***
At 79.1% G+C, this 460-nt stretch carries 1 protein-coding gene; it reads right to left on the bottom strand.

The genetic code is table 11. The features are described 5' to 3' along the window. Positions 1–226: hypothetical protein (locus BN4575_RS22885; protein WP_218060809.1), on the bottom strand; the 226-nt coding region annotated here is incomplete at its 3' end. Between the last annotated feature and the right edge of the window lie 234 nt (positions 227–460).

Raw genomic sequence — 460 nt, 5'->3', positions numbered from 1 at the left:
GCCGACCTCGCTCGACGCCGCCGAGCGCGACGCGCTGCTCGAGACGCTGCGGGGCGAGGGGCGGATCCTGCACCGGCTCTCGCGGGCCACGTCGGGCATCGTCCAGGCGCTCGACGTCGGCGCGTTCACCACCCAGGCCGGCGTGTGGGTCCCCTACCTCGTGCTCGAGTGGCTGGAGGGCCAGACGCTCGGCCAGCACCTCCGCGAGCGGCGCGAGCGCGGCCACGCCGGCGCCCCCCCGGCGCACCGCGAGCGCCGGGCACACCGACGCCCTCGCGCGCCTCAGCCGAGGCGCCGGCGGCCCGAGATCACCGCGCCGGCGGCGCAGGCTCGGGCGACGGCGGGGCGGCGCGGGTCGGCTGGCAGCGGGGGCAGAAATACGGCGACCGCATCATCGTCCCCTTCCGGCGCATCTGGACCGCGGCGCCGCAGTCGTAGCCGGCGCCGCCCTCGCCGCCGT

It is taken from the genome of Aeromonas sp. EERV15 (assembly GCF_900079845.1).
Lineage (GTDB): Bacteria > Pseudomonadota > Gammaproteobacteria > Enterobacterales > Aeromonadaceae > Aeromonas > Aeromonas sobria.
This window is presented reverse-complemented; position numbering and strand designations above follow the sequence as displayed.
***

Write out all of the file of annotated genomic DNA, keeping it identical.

At 79.1% G+C, this 460-nt stretch carries 1 protein-coding gene; it reads right to left on the bottom strand.

The genetic code is table 11. The features are described 5' to 3' along the window. Positions 1–226: hypothetical protein (locus BN4575_RS22885; protein WP_218060809.1), on the bottom strand; the 226-nt coding region annotated here is incomplete at its 3' end. Between the last annotated feature and the right edge of the window lie 234 nt (positions 227–460).

Raw genomic sequence — 460 nt, 5'->3', positions numbered from 1 at the left:
GCCGACCTCGCTCGACGCCGCCGAGCGCGACGCGCTGCTCGAGACGCTGCGGGGCGAGGGGCGGATCCTGCACCGGCTCTCGCGGGCCACGTCGGGCATCGTCCAGGCGCTCGACGTCGGCGCGTTCACCACCCAGGCCGGCGTGTGGGTCCCCTACCTCGTGCTCGAGTGGCTGGAGGGCCAGACGCTCGGCCAGCACCTCCGCGAGCGGCGCGAGCGCGGCCACGCCGGCGCCCCCCCGGCGCACCGCGAGCGCCGGGCACACCGACGCCCTCGCGCGCCTCAGCCGAGGCGCCGGCGGCCCGAGATCACCGCGCCGGCGGCGCAGGCTCGGGCGACGGCGGGGCGGCGCGGGTCGGCTGGCAGCGGGGGCAGAAATACGGCGACCGCATCATCGTCCCCTTCCGGCGCATCTGGACCGCGGCGCCGCAGTCGTAGCCGGCGCCGCCCTCGCCGCCGT

It is taken from the genome of Aeromonas sp. EERV15 (assembly GCF_900079845.1).
Lineage (GTDB): Bacteria > Pseudomonadota > Gammaproteobacteria > Enterobacterales > Aeromonadaceae > Aeromonas > Aeromonas sobria.
This window is presented reverse-complemented; position numbering and strand designations above follow the sequence as displayed.